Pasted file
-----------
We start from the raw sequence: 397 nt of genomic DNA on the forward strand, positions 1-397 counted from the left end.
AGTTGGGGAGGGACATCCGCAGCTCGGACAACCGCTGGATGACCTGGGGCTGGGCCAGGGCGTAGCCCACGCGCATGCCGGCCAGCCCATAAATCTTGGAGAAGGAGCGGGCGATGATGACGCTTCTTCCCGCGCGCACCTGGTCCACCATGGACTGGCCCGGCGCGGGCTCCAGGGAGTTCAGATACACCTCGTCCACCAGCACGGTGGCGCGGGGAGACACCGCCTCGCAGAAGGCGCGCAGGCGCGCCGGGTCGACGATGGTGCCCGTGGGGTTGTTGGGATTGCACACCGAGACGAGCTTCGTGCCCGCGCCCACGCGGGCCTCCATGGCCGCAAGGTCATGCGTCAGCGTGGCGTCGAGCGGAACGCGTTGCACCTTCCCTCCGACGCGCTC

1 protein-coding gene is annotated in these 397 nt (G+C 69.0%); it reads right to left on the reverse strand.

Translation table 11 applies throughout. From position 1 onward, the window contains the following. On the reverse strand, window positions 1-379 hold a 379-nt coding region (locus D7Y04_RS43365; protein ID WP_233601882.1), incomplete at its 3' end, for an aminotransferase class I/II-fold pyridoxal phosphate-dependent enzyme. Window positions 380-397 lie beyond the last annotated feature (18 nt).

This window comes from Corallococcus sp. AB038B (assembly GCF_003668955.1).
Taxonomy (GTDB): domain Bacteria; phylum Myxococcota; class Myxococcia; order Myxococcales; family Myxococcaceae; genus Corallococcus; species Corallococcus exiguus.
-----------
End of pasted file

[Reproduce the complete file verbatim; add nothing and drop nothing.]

We start from the raw sequence: 397 nt of genomic DNA on the forward strand, positions 1-397 counted from the left end.
AGTTGGGGAGGGACATCCGCAGCTCGGACAACCGCTGGATGACCTGGGGCTGGGCCAGGGCGTAGCCCACGCGCATGCCGGCCAGCCCATAAATCTTGGAGAAGGAGCGGGCGATGATGACGCTTCTTCCCGCGCGCACCTGGTCCACCATGGACTGGCCCGGCGCGGGCTCCAGGGAGTTCAGATACACCTCGTCCACCAGCACGGTGGCGCGGGGAGACACCGCCTCGCAGAAGGCGCGCAGGCGCGCCGGGTCGACGATGGTGCCCGTGGGGTTGTTGGGATTGCACACCGAGACGAGCTTCGTGCCCGCGCCCACGCGGGCCTCCATGGCCGCAAGGTCATGCGTCAGCGTGGCGTCGAGCGGAACGCGTTGCACCTTCCCTCCGACGCGCTC

1 protein-coding gene is annotated in these 397 nt (G+C 69.0%); it reads right to left on the reverse strand.

Translation table 11 applies throughout. From position 1 onward, the window contains the following. On the reverse strand, window positions 1-379 hold a 379-nt coding region (locus D7Y04_RS43365; protein ID WP_233601882.1), incomplete at its 3' end, for an aminotransferase class I/II-fold pyridoxal phosphate-dependent enzyme. Window positions 380-397 lie beyond the last annotated feature (18 nt).

This window comes from Corallococcus sp. AB038B (assembly GCF_003668955.1).
Taxonomy (GTDB): domain Bacteria; phylum Myxococcota; class Myxococcia; order Myxococcales; family Myxococcaceae; genus Corallococcus; species Corallococcus exiguus.